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Furniture: M0144


Lord Byron's Sofa from Missolonghi


Mixed media



Height: 99cm
Width: 191cm
Depth: 69cm

Other materials

Mahogany; hair-cloth upholstery and bolsters; brass plaque


"This Sofa / was in the room of / GEORGE GORDON, 6TH . LORD BYRON. / Author of "THE DREAM" / when he died at MISSOLONGHI. / It was bought at PUTTICK'S / by Sir W. A. FRASER, Bt. / 7 Jan 1863 Lot 1002X" (engr. on plaque)


Bequeathed to the Garrick Club by Sir William Fraser Bart, 1899

Other number

Gift 268

A Russian mahogany canape, siad to have come from the room at at Missolonghi in Greece where Lord Byron died on 19th April 1824. similar sofas are recorded in three sales by Christies: "Furniture, Clocks, Carpets, Sculpture and Works of Art" Amsterdam, 20/12/2000 lot 425; "The House Sale" New York, Rockefeller Center 29/11-1/12/2004 lot 634; "Le Goût Steinitz, III" 06/12/2007 lot 376.

The sofa was bequeathed to the Garrick Club by Sir William Augustus Fraser Bart, 1899 and this is recorded in the Garrick Club Gift Book as Gift 268 "Sofa that was in the room of George Gordon Lord Byron when he died as Missolonghi"..

William Augustus Fraser bought the sofa on 7 January 1863, and this is recorded on the plaque attached to the sofa:

"This sofa / was in the room of / GEORGE GORDON, 6TH. LORD BYRON. / Author of "THE DREAM" / when he died at MISSOLONGHI. / It was bought at PUTTICK'S / by Sir W. A. FRASER, Bt. / 7 Jan 1863 Lot 1002X"

This was the third and final day of a Puttick & Simpson sale that had begun on January 5 1863, a catalogue of which survives today in the Grolier Club Library, New York:

“Catalogue of the library of a gentleman, removed from Ireland, also the remaining library of the late Lady Noel Byron : together comprising an excellent selection of works by standard writers, chiefly in the English language, and foreign classic authors, books of prints, and works of art, numerous books relating to Ireland, works by and relating to the Quakers, etc. ... : which will be sold by auction, by Messrs. Puttick and Simpson ... at their new and very spacious premises, on Monday, Jan. 5th, 1863, and two following days.”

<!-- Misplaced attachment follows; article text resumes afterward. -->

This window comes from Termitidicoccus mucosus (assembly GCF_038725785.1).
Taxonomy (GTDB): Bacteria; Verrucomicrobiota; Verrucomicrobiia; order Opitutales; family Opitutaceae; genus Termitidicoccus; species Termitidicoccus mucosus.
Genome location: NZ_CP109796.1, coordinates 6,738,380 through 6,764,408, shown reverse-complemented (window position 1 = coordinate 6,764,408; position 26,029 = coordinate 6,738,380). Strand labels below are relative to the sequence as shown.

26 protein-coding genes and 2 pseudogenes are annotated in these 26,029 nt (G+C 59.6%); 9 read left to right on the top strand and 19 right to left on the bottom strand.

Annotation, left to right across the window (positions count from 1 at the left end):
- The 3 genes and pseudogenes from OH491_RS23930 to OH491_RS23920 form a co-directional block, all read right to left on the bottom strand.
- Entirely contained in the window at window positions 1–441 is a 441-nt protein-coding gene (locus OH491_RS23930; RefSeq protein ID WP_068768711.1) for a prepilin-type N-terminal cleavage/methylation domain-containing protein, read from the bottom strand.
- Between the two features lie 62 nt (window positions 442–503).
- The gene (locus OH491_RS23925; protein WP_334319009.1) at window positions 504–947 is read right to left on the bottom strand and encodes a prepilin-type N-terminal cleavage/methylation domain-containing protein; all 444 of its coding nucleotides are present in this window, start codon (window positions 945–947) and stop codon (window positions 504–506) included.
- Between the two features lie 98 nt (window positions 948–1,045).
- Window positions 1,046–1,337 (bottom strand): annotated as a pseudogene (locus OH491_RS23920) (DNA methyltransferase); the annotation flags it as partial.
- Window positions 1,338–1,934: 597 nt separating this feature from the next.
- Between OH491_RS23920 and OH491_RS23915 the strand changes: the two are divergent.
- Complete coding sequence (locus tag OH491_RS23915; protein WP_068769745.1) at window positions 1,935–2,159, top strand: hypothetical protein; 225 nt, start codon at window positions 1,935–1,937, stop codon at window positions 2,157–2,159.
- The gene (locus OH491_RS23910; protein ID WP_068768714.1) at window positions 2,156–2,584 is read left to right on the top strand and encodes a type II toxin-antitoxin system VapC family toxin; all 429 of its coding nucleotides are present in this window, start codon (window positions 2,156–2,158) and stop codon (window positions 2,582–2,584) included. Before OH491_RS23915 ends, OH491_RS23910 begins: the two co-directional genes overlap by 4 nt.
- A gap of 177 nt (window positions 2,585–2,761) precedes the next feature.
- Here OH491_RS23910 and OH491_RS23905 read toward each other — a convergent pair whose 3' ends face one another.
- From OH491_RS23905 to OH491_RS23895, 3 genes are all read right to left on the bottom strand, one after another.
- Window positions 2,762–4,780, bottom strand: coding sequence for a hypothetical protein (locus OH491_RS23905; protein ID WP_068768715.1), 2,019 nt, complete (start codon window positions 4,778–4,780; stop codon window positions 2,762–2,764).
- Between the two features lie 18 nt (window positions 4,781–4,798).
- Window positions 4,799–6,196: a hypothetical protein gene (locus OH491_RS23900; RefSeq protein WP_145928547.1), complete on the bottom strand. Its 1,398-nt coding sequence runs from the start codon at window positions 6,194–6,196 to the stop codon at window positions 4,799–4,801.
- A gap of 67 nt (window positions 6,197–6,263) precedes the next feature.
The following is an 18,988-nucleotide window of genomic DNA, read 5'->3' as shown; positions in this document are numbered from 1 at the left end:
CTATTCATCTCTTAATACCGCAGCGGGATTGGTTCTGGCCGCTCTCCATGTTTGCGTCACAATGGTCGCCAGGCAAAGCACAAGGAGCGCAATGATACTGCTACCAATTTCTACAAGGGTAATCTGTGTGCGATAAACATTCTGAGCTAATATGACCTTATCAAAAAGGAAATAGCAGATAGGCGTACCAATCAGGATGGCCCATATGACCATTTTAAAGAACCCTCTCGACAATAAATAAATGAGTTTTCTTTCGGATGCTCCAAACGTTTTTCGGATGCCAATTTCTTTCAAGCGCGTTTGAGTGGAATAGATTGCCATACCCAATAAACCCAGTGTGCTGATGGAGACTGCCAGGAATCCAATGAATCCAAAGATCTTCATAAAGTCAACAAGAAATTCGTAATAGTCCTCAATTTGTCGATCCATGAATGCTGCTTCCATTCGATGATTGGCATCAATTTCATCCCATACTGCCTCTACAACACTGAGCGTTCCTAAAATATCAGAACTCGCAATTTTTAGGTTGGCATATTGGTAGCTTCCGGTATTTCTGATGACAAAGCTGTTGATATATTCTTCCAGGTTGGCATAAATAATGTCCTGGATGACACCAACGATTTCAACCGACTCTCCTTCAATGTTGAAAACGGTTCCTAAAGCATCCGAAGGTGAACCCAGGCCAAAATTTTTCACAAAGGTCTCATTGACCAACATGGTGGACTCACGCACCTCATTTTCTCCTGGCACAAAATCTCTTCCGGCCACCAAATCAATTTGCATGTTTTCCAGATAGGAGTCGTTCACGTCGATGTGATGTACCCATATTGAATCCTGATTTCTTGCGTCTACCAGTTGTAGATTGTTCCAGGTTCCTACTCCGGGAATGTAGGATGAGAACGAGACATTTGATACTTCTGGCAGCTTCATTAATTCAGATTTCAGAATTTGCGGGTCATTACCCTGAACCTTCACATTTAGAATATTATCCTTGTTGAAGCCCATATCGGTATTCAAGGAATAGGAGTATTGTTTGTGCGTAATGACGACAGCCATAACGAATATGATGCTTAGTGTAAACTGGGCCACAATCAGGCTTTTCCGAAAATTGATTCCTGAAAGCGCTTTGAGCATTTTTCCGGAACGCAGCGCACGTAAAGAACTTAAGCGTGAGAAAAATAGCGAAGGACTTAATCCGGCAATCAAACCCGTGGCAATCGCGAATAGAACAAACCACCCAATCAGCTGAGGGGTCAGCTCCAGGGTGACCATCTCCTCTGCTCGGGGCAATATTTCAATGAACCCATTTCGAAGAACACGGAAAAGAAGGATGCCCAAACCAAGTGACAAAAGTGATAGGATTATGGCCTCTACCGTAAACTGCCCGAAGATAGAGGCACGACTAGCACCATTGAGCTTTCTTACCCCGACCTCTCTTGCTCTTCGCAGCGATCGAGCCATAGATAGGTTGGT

Correspondence with the Grolier Club Library has confirmed that the only items of furniture in this sale were lots 998-1002 (out of a total of 1006): all were book cases. Lot 1002 was described as “A costly Spanish mahogany bookcase in 3 divisions, the upper part enclosed by plate glass doors, the lower portioned by panelled doors, carved caps, etc…” That the plaque records the sofa as lot 1002x suggests it was a late addition to the sale and not included in the catalogue, but inserted after the rest of the furniture.

No other record of the sale has so far been found.

Sir William Augustus Fraser (1826–1898) was a politician, author and collector of curiosities; as well as bequeathing the sofa to the Garrick he also left a splendid collection of Gillray's caricatures to the House of Lords, a similar collection of H. B.'s caricatures and a unique set of portraits of former speakers to the House of Commons, the chairs of Thackeray and Dickens respectively to the Travellers' Club and the Athenaeum, Nelson's sword to the United Service Club, the manuscript of Gray's Elegy to Eton College Library, and the duke of Marlborough's sword to the Scots Guards at St James's Palace.

Byron’s estranged wife Lady Annabella Noel Byron, Baroness Wentworth (1792 – 1860), died in May 1860, and was succeeded in the baronetcy by Byron King-Noel, 12th Baron Wentworth, Viscount Ockham (1836 – 1862), who died in September 1862, four months before the sale of the “remaining Libray of Lady Noel Byron” by Puttick & Simpson. Ockham was succeeded by Ralph Gordon King Noel Milbanke, 2nd Earl of Lovelace (1839 – 1906), who was the son of Ada Lovelace (1815 – 1852), Lord Byron’s daughter with Lady Byron.

Although further confirmation is not available, there is a very strong likelihood that the sofa was returned to England with his body and posessions following Byron’s death at Missolonghi, and had been in the possession of Lady Byron and her descendants prior to it being bought by Sir William Augustus Fraser and his bequest to the Garrick Club.
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